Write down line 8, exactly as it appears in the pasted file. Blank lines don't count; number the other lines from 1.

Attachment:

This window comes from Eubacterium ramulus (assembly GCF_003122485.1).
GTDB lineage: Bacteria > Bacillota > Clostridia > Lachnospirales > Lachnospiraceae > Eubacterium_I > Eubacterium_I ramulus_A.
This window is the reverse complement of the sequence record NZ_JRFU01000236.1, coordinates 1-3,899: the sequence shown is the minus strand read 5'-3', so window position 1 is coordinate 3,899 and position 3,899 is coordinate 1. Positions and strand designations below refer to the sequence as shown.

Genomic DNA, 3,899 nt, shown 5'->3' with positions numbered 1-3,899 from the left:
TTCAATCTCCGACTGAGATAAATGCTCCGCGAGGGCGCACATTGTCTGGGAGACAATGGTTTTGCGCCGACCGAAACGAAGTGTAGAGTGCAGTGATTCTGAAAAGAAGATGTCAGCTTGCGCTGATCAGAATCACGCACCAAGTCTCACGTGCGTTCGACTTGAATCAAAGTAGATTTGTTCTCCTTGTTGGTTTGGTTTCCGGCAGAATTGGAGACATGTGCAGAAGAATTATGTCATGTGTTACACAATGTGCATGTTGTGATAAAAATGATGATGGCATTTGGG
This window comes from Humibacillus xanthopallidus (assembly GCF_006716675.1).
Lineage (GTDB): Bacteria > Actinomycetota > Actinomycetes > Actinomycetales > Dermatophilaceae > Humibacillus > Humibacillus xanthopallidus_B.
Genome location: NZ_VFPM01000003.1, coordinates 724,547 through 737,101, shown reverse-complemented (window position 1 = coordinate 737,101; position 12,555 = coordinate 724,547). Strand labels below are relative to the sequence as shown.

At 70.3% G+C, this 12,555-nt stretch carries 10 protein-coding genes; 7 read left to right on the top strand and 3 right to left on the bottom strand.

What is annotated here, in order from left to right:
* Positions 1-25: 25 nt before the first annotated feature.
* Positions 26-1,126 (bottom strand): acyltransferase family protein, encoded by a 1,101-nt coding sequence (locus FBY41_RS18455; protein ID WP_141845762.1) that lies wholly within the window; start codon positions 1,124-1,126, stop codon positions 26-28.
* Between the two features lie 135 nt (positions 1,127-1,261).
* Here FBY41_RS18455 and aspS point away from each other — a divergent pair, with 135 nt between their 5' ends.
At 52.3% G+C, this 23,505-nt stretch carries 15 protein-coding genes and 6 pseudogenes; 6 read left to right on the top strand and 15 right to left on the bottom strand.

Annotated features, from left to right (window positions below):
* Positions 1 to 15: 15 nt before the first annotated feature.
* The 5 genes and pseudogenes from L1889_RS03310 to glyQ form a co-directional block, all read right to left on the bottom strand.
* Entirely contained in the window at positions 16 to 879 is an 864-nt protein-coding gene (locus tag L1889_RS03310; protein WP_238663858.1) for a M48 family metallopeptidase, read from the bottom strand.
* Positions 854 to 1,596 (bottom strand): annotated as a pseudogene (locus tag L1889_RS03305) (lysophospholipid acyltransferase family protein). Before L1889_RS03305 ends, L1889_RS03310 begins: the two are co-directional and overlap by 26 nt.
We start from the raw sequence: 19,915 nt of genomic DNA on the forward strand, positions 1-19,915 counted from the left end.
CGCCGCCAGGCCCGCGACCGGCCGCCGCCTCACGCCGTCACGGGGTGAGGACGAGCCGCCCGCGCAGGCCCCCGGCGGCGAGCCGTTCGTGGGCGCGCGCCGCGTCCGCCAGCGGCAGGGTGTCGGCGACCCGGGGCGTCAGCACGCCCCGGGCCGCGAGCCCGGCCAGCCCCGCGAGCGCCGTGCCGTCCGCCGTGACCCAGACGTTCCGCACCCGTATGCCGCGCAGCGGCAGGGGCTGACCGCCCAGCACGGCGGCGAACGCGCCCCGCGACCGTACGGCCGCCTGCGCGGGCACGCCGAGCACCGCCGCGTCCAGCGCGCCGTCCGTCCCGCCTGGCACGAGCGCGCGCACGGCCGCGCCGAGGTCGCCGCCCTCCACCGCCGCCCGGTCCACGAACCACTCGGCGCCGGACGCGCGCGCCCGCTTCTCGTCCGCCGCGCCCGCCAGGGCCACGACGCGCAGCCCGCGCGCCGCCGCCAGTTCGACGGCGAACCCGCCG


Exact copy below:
Genome location: NZ_VFPM01000003.1, coordinates 724,547 through 737,101, shown reverse-complemented (window position 1 = coordinate 737,101; position 12,555 = coordinate 724,547). Strand labels below are relative to the sequence as shown.